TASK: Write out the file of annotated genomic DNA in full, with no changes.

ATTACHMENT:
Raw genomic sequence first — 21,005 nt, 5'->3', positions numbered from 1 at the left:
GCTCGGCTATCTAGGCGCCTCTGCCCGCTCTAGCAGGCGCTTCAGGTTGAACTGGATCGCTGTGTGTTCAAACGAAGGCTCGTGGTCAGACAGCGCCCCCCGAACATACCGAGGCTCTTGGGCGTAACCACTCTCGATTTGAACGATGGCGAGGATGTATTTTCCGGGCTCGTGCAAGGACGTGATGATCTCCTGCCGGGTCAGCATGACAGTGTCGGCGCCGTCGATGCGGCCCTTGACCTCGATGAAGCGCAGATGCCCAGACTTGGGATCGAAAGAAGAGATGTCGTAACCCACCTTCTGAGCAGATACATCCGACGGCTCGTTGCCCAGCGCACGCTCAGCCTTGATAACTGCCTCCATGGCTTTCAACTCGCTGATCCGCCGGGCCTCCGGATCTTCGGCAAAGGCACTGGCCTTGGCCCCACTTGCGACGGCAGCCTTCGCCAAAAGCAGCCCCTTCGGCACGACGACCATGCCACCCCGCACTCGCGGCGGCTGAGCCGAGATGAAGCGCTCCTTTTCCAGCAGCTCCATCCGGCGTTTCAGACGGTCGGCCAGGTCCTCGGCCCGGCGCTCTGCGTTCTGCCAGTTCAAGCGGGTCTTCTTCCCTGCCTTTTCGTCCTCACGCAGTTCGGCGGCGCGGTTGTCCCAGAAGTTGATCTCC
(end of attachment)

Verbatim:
Raw genomic sequence first — 21,005 nt, 5'->3', positions numbered from 1 at the left:
GCTCGGCTATCTAGGCGCCTCTGCCCGCTCTAGCAGGCGCTTCAGGTTGAACTGGATCGCTGTGTGTTCAAACGAAGGCTCGTGGTCAGACAGCGCCCCCCGAACATACCGAGGCTCTTGGGCGTAACCACTCTCGATTTGAACGATGGCGAGGATGTATTTTCCGGGCTCGTGCAAGGACGTGATGATCTCCTGCCGGGTCAGCATGACAGTGTCGGCGCCGTCGATGCGGCCCTTGACCTCGATGAAGCGCAGATGCCCAGACTTGGGATCGAAAGAAGAGATGTCGTAACCCACCTTCTGAGCAGATACATCCGACGGCTCGTTGCCCAGCGCACGCTCAGCCTTGATAACTGCCTCCATGGCTTTCAACTCGCTGATCCGCCGGGCCTCCGGATCTTCGGCAAAGGCACTGGCCTTGGCCCCACTTGCGACGGCAGCCTTCGCCAAAAGCAGCCCCTTCGGCACGACGACCATGCCACCCCGCACTCGCGGCGGCTGAGCCGAGATGAAGCGCTCCTTTTCCAGCAGCTCCATCCGGCGTTTCAGACGGTCGGCCAGGTCCTCGGCCCGGCGCTCTGCGTTCTGCCAGTTCAAGCGGGTCTTCTTCCCTGCCTTTTCGTCCTCACGCAGTTCGGCGGCGCGGTTGTCCCAGAAGTTGATCTCC